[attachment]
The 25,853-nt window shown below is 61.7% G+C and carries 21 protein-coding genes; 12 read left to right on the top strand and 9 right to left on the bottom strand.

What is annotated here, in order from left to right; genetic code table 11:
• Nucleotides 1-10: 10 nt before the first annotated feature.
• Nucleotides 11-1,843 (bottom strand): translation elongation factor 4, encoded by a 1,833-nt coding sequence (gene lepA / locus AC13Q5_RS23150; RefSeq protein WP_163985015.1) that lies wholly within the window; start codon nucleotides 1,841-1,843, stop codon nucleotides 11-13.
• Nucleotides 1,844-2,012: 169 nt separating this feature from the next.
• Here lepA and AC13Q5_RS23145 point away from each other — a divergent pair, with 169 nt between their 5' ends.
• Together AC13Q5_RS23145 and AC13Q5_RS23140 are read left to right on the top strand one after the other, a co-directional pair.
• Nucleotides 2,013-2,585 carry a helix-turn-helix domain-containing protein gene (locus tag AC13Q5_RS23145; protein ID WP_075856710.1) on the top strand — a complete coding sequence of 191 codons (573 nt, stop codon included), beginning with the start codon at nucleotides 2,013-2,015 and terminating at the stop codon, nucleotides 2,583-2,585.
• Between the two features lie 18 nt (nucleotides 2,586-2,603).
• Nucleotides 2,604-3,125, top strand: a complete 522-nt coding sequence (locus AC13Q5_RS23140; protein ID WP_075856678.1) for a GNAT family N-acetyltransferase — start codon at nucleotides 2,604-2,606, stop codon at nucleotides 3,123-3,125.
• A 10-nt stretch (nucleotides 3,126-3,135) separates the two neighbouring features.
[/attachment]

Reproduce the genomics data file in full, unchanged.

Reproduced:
The 25,853-nt window shown below is 61.7% G+C and carries 21 protein-coding genes; 12 read left to right on the top strand and 9 right to left on the bottom strand.

What is annotated here, in order from left to right; genetic code table 11:
• Nucleotides 1-10: 10 nt before the first annotated feature.
• Nucleotides 11-1,843 (bottom strand): translation elongation factor 4, encoded by a 1,833-nt coding sequence (gene lepA / locus AC13Q5_RS23150; RefSeq protein WP_163985015.1) that lies wholly within the window; start codon nucleotides 1,841-1,843, stop codon nucleotides 11-13.
• Nucleotides 1,844-2,012: 169 nt separating this feature from the next.
• Here lepA and AC13Q5_RS23145 point away from each other — a divergent pair, with 169 nt between their 5' ends.
• Together AC13Q5_RS23145 and AC13Q5_RS23140 are read left to right on the top strand one after the other, a co-directional pair.
• Nucleotides 2,013-2,585 carry a helix-turn-helix domain-containing protein gene (locus tag AC13Q5_RS23145; protein ID WP_075856710.1) on the top strand — a complete coding sequence of 191 codons (573 nt, stop codon included), beginning with the start codon at nucleotides 2,013-2,015 and terminating at the stop codon, nucleotides 2,583-2,585.
• Between the two features lie 18 nt (nucleotides 2,586-2,603).
• Nucleotides 2,604-3,125, top strand: a complete 522-nt coding sequence (locus AC13Q5_RS23140; protein ID WP_075856678.1) for a GNAT family N-acetyltransferase — start codon at nucleotides 2,604-2,606, stop codon at nucleotides 3,123-3,125.
• A 10-nt stretch (nucleotides 3,126-3,135) separates the two neighbouring features.